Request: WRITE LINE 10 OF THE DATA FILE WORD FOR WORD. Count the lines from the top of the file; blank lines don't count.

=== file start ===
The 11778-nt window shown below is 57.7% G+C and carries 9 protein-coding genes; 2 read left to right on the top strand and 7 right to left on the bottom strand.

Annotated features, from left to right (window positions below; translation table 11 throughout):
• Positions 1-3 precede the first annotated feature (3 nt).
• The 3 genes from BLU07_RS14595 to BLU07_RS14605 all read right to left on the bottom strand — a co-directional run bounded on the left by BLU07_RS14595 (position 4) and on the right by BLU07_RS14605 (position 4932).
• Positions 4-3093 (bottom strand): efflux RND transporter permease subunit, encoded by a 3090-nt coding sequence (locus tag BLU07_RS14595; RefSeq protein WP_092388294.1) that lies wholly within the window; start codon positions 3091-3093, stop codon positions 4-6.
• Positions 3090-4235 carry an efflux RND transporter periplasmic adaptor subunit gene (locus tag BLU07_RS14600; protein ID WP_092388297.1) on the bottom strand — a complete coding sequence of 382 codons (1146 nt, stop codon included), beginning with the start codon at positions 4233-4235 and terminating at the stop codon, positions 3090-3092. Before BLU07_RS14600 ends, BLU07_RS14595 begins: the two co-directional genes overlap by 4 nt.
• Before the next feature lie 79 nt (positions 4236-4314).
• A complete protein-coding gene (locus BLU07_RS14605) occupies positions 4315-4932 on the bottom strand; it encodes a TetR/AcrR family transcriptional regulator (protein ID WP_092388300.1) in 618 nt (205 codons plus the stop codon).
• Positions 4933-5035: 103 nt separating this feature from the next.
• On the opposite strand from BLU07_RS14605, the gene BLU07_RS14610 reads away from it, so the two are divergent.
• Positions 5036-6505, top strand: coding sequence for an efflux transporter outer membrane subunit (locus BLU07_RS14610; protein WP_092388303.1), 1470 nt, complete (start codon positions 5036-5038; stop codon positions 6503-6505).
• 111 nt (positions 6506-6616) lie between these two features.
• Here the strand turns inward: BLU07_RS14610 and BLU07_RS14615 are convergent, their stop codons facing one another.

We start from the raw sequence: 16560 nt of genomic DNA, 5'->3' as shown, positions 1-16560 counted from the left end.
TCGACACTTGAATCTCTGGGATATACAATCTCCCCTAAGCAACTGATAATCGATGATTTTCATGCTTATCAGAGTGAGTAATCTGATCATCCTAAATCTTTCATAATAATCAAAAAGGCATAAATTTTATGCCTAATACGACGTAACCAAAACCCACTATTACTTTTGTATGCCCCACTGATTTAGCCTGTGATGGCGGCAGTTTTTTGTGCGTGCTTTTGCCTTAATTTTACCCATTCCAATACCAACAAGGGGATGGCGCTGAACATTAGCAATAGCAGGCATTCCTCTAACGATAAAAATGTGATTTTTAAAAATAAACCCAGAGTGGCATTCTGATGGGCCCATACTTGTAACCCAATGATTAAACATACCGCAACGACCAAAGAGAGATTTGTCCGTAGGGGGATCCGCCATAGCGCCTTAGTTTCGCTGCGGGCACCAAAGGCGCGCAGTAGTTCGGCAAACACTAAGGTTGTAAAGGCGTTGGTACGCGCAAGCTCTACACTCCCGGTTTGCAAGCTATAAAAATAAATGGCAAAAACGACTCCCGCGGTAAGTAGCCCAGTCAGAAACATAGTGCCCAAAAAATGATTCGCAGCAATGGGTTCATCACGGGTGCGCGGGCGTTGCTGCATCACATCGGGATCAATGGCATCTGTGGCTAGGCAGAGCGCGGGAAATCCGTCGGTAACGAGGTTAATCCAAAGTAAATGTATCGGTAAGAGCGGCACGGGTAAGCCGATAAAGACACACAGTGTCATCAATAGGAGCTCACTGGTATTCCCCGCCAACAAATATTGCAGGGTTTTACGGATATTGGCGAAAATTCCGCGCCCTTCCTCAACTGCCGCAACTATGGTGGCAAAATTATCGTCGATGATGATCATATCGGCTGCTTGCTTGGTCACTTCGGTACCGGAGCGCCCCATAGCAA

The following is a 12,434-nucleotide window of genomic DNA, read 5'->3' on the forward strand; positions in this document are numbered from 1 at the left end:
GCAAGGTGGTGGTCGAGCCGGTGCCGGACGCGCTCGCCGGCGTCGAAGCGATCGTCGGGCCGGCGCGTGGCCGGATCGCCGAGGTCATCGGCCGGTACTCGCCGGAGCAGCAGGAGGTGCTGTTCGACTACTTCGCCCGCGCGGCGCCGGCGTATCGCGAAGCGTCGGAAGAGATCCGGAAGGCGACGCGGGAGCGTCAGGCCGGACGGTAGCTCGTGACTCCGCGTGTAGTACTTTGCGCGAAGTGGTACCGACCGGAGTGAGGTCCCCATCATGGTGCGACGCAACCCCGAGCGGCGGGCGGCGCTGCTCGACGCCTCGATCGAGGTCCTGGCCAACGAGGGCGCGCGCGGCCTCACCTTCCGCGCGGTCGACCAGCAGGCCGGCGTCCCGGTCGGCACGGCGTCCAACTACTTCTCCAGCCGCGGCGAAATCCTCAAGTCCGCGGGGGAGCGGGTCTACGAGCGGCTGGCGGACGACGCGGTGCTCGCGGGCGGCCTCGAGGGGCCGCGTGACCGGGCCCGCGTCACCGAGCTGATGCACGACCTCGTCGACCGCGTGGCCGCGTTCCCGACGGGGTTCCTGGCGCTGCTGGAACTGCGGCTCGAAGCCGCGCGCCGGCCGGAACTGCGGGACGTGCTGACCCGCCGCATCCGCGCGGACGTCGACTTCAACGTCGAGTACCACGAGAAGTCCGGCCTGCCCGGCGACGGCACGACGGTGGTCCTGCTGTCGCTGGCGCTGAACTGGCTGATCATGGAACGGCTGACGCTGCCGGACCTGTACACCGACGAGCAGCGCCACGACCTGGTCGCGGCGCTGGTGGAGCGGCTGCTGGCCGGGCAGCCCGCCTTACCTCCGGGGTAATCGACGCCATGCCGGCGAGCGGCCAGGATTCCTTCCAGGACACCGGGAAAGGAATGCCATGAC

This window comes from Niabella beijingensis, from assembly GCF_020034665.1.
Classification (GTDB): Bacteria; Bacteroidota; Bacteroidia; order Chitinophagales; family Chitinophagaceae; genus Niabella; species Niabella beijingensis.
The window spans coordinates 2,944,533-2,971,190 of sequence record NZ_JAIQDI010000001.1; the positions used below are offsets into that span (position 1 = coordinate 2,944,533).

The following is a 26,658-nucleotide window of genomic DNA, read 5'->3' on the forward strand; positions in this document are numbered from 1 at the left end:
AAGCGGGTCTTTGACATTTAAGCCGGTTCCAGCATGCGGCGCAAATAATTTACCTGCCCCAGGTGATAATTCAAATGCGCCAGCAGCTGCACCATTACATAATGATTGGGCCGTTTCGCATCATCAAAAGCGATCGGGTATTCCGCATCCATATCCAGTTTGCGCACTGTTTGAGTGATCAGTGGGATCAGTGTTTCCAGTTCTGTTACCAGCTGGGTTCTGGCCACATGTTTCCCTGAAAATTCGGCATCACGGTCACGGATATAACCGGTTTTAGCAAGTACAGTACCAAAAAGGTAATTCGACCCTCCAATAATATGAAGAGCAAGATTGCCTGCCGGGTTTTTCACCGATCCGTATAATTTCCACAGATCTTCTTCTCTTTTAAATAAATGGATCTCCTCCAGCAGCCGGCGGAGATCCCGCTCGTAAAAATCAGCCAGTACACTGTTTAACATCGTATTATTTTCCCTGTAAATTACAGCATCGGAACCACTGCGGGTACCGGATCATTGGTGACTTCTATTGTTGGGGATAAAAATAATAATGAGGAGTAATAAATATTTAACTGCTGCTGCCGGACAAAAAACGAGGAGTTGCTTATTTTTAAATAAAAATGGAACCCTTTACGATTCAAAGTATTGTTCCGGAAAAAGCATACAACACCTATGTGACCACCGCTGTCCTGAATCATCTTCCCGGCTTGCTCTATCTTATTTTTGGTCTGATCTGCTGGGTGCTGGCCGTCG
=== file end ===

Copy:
• On the opposite strand from BLU07_RS14605, the gene BLU07_RS14610 reads away from it, so the two are divergent.